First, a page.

In fact, most of these licenses are very close, but with specific differences (starting with their names) that cause enough gap that to reuse open data from different OpenData portals (in the same service) are unable to do.


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paul.miller's picture
Submitted by paul.miller on Mon, 2012-04-23 10:51

Good point - vanity may well be one of the principal drivers for unnecessary licence inflation, and we need to dissuade people from pursuing that path.

I'm less sure that a "single European license" is a good idea, as I discussed here -

Some of the reasons for licence inflation are less insidious than vanity, but just as damaging to data reuse.

The worst example we saw in the UK's NOF projects (£50M/ €60M worth of museum/library/archive content digitisation, back around 2000) was a misplaced desire to 'clearly' express terms and conditions. Over 100 project web sites, all *wanting* to encourage use and reuse of their content, all asking lawyers for advice, and all ending up with words that basically said "use this stuff for educational purposes." The problem was that they all had their own slightly different ideas about the best words to use in saying that. Driven by good intentions, all of those project websites ended up creating a mess of words that made it almost impossible for a third party to come in and remix content from two or more of the sites. That was no one's intention, but it was definitely the result.

We have a growing collection of reasonably widely used licences on the global stage. We have the Creative Commons licenses for copyrightable creative works, and we have both the Open Data Commons(*) and Creative Commons CC0 licenses for data/facts/databases.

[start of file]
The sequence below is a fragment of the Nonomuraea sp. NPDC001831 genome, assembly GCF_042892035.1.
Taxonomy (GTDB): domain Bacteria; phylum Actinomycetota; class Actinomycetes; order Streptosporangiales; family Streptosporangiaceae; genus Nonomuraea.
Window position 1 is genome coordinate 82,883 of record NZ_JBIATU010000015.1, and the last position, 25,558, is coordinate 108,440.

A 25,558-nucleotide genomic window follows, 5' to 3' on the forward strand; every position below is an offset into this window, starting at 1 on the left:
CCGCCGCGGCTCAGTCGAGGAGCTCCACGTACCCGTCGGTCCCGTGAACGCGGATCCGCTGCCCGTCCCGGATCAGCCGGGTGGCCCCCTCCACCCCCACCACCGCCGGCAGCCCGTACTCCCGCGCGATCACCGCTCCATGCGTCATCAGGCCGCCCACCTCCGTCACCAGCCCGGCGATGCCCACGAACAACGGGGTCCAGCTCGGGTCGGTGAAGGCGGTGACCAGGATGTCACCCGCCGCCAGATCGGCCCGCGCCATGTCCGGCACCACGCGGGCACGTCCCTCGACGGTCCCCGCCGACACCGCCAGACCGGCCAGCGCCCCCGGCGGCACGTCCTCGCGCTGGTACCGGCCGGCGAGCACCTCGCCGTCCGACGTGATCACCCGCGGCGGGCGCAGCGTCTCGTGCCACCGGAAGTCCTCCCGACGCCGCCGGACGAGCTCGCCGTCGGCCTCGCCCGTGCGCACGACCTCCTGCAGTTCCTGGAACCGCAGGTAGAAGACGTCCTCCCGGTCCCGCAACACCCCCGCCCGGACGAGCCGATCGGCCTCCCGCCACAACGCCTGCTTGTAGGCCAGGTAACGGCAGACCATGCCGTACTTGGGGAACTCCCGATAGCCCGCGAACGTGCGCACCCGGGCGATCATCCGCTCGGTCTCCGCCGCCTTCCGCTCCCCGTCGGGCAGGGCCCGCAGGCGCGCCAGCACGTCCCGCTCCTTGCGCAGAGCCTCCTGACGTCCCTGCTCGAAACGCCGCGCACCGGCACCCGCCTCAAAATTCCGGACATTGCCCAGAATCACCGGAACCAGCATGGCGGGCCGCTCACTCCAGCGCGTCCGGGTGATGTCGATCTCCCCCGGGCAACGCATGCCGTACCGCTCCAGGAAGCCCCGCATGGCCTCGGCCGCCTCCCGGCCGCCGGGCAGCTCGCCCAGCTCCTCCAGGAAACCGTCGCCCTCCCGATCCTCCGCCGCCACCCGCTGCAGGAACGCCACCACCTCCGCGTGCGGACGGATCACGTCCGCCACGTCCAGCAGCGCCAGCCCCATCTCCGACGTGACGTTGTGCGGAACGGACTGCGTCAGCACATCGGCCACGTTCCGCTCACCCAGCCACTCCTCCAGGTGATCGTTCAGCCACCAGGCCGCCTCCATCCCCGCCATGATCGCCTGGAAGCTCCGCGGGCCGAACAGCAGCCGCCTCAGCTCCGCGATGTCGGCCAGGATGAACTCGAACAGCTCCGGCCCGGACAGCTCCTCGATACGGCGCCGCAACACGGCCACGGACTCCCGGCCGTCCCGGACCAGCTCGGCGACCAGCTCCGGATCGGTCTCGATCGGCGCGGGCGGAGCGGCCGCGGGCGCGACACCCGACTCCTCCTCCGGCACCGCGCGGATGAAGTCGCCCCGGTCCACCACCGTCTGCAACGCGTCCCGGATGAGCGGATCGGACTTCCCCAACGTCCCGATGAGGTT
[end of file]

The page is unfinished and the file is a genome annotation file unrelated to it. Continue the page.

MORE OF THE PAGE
Through DAA, we need to do what we can to dissuade people from unnecessarily creating new or (worse, actually) slightly modified licenses. We might offer *model* licenses for them to adopt. But we need to recognise the areas in which different requirements are valid and justified, and ensure that these are respected.

Personally, I would be worried about any attempt to mandate a Europe-wide license at this stage...

(*) - Disclaimer... I was closely involved with the Open Data Commons license in its earlier form as the Talis Community Licence, and whilst in a previous role funded the initial work that transformed the TCL into the ODC...

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mgarrigap's picture
Submitted by mgarrigap on Sun, 2012-04-29 19:12

Thanks Paul.

Perhaps you're right, perhaps is too premature to do a single open data license for all european union.

But, what do you lose to try it?, I think the situation of the current european Open Data sector is bad, very bad because it's an "artificial" situation.

So, we need to do "something" in order to save our Open Data's future.

I think having a single Open Data license is a good action, perhaps isn't an ideal action, but I think is a good action.

I start a new discussion of this topic:

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paul.miller's picture